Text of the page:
My First Brush With The Law

I obviously got beyond my reticence about being a lawyer.  My biggest hurdle in the end was my concern about the corrupting effect of power and money.  Lawyers are professionals and are (almost always) members of the middle to upper classes.  They move in circles of which I had never been a part.   Within those circles come temptations that I had never faced.

I was committed not only to serving the poor but to living simply.  Even with these priorities going into law school, I was well aware of the many intervening events that could change me and change my priorities by the time I came out on the other end. Did the risks outweigh the potential benefits?

Two things helped me make the decision.  First, I read as many stories as I could about the lawyers behind significant social change in the United States, such as the civil rights laws of the 1960s and the abortion rights cases of the 1970s. These lawyers were worthy of admiration. I could only dream of being able to follow in their footsteps.

Second, I received in the mail a notice of jury duty.  I would be able to see, for the first time, the justice system at work.

It was the summer of 1987.  At that time in Louisville, Ky.,  potential jurors were required to be at the courthouse for one week, or until chosen for a jury.  Each day, I reported to the courthouse and sat in a large windowless room with an odd mixture of randomly selected people.  There were no laptop computers, cell phones or PDAs.  The only entertainment available was from a T.V. high on the wall, and it was tuned to the Iran-Contra Hearings.  Watching Oliver North testify was now part of my civic duty.

Every few hours, a clerk would come in the room and call out names.  For three days, I waited for my name to be called.  Dozens of others were called and disappeared never to be seen again.  I stuck it out with Ollie.

Finally, on day four, the clerk called out “Cindy Adcock.”  I was thrilled.  Finally, I would see some action.  The next step was voir dire, the process through which the attorneys for both sides select jurors.  I was selected to hear a receipt of stolen goods case.  The defendant had been selling stolen tennis shoes out of the back of his truck on the city sidewalk.  The case came down to whether the defendant knew the shoes were stolen.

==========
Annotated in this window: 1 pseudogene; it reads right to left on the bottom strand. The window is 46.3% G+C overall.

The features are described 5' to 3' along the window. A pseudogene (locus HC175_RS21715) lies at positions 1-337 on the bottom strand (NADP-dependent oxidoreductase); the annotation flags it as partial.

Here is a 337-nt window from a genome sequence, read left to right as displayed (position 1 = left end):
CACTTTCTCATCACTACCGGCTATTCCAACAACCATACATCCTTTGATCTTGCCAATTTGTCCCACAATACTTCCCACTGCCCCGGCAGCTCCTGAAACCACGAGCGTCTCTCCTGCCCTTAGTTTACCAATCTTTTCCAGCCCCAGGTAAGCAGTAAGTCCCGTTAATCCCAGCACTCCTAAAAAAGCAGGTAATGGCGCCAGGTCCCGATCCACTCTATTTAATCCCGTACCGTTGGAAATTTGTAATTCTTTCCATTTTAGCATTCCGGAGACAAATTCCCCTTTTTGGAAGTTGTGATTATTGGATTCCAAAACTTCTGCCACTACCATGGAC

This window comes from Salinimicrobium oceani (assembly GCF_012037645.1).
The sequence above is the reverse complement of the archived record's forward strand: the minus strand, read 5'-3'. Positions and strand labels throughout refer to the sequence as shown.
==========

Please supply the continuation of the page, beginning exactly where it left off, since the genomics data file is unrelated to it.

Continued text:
At the time, I had not seen the movie Twelve Angry Men, but I can now report that our jury deliberations were very similar.  Most jurors thought the case was a slam dunk: he had to know they were stolen.  But I wasn’t so sure:  isn’t it just a stereotype to say that a black man selling goods on the street must have known the goods were stolen?  I had reasonable doubt.  A few joined my position.  The twelve of us went back and forth.  It was clear we could not agree.  We summoned the bailiff and sent word to the judge.

The judge called us out into the courtroom.  “This is not a hard case, folks” he said, trying not to yell.  We were instructed to go back to the jury room and work it out.   We didn’t work it out, and the trial was officially hung.

My four days at the courthouse were instructive.  The hustle and bustle of the courthouse was interesting.  I found power in the jury system.  And I decided that I could do as good of a job as the lawyers I observed.  Neither resembled Perry Mason nor the lawyers on L.A. Law.

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No, not me

The more I worked with the poor, the more I ran into the law.  I didn’t know how the legal system worked. I had never been in a courtroom or event met a lawyer. Thus, I didn’t know how to advise battered and abused women or the homeless people that attended my church how to get the help they needed when “the law” seemed to be an obstacle. And looking at the bigger picture, I wasn’t sure which law reforms to support in order to bring justice to those most in need.  My ignorance was frustrating.